Not fifteen minutes later, I came back around the corner of the retreat center and Annie was gone.
“You had one job!!!” I yelled at myself as I grabbed her lead and went tearing down the hill.
But I didn’t need to be afraid. Annie had jumped the fence and was back down by the herd, checking on their welfare and making sure her younger cohorts were doing their jobs.
She, along with Jesus, is the good shepherd of Luther Glen Farm. She quite literally laid down her life for the sheep. And goats, and pigs, and chickens, and so on. Today, she is as healthy as ever. And if I were a rattlesnake, I’d stay far away from Luther Glen!
Dear people of God, I tell you this story as a reminder that following Jesus is not a path without risks. Perhaps not as risky as what Annie endured – but risky all the same. Every time you host a Simple Supper, you take a risk to live as shepherds-in-training and disciples of the resurrected Christ. To make a choice not to live in fear. To believe passionately in the in-breaking peaceable realm of God, that feeds hungry people.
Every time you make a choice to love and not suspect. To love and not fear. To love and not be compromised.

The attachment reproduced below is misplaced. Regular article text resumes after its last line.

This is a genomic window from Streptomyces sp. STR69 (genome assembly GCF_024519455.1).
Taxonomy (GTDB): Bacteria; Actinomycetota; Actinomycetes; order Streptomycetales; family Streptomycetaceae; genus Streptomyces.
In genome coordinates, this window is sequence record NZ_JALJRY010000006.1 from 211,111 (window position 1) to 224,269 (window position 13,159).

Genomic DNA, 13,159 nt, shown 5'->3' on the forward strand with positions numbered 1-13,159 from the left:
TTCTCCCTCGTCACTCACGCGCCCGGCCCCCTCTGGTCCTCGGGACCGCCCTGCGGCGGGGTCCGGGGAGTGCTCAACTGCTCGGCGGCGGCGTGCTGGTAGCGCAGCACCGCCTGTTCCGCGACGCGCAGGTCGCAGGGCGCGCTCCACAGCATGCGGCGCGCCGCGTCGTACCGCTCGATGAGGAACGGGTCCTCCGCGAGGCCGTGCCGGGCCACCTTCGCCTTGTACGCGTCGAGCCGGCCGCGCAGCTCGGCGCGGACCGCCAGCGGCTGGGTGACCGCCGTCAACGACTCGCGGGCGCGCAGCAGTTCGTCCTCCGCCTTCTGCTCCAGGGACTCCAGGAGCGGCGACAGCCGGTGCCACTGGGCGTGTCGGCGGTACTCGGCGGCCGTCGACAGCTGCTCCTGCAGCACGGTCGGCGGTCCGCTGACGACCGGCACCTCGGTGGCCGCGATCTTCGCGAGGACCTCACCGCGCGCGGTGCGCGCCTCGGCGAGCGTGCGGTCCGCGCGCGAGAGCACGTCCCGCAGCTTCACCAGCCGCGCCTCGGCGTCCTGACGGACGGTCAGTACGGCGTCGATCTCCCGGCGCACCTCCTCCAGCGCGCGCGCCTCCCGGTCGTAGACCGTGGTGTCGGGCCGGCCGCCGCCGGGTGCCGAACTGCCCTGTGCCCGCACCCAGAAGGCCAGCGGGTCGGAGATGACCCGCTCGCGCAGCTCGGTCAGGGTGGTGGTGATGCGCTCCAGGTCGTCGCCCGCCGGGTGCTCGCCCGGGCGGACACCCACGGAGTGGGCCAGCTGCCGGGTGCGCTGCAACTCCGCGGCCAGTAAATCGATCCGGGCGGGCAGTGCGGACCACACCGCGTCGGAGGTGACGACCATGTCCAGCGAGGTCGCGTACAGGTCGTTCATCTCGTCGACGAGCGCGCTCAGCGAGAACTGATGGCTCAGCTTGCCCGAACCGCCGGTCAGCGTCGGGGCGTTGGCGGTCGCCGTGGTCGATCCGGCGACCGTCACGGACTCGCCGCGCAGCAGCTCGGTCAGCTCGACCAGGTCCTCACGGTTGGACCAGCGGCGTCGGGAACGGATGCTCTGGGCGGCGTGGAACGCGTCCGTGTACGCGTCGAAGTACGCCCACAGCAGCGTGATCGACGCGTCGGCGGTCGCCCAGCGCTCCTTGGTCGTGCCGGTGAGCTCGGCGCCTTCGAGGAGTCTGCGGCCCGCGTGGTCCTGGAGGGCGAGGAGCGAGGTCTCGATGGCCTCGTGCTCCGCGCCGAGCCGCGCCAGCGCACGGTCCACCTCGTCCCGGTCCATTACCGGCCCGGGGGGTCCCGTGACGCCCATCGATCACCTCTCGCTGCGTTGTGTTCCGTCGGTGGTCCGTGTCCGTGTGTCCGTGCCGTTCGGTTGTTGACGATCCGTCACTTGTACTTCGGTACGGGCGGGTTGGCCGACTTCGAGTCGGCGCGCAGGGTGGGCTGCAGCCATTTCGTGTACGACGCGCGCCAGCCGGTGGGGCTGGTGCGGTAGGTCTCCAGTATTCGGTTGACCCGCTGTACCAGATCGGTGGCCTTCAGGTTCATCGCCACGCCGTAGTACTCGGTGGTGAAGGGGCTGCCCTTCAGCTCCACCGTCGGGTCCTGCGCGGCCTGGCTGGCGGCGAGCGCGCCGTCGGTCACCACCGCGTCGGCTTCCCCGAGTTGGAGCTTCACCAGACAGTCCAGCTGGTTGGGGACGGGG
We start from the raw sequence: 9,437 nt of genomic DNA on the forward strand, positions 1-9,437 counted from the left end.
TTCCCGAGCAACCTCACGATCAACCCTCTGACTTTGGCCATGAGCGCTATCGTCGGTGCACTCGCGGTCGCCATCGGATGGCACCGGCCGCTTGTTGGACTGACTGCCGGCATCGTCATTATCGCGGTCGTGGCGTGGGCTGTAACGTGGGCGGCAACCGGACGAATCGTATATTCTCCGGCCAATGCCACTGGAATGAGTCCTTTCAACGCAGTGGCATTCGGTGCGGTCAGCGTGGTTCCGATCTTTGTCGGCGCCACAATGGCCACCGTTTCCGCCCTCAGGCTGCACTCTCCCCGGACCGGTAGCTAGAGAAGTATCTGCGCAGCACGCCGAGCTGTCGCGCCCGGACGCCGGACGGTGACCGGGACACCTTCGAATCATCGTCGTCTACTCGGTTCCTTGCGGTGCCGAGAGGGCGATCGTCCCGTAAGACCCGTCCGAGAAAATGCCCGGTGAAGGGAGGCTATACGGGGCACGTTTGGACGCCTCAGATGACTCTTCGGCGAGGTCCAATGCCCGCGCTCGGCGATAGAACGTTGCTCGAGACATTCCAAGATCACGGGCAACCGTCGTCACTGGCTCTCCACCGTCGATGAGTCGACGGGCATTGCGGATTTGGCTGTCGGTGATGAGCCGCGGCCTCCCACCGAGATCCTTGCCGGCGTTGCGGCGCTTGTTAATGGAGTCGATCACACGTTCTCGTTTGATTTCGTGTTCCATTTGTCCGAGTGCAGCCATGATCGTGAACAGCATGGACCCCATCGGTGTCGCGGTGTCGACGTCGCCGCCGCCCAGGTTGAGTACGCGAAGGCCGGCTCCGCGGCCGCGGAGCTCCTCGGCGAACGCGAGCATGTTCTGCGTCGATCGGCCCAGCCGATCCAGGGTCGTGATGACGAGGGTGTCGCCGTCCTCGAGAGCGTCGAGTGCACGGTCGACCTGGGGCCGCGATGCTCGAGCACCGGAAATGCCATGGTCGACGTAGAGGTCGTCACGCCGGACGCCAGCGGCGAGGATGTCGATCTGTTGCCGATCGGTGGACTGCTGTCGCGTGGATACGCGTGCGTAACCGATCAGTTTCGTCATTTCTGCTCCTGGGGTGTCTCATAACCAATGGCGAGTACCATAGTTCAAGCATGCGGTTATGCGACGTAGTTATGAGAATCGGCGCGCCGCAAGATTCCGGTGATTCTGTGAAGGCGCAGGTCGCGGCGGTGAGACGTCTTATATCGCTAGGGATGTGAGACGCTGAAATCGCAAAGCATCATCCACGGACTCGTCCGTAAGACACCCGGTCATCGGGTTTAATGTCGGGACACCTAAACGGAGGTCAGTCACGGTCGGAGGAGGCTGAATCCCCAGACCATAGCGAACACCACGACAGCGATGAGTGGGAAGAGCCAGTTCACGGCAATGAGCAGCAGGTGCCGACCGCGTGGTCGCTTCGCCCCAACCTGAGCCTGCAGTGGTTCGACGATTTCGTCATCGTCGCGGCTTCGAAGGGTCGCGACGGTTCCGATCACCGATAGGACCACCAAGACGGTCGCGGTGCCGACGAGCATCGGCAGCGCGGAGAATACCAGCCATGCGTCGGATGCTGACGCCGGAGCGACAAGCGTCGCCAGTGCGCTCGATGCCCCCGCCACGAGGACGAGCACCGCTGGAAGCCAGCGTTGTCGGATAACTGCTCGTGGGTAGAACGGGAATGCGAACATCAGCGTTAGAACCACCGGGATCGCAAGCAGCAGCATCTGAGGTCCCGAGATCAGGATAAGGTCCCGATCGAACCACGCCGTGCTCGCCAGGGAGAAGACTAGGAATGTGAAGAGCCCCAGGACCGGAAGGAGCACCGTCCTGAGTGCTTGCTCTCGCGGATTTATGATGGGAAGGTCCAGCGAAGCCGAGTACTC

It is said that following Jesus is a profoundly counter-cultural thing. Listen to these words from the first letter of John: “We know love by this, that he laid down his life for us – and we ought to lay down our lives for one another. How does God’s love abide in anyone who has the world’s goods and sees a brother or sister in need, and yet refuses help? Little children, let us love, not in word or speech, but in truth and action.”
The culture says, security at all costs. Jesus says, welcome the stranger. The culture says, if you share things you won’t have enough for yourself! Jesus says, feed my sheep. The culture says, be afraid of the “other.” Jesus says, love one another.
What distinguishes followers of the resurrected Christ is love. Love that pursues justice, abides in kindness, and walks humbly with God. Love that is exemplified in the selfless action of a big white dog named Annie, and the selfless action of the people of Spirit of Peace every time you open your doors.
May we continue to walk the path of love, and widen it as we go. Amen.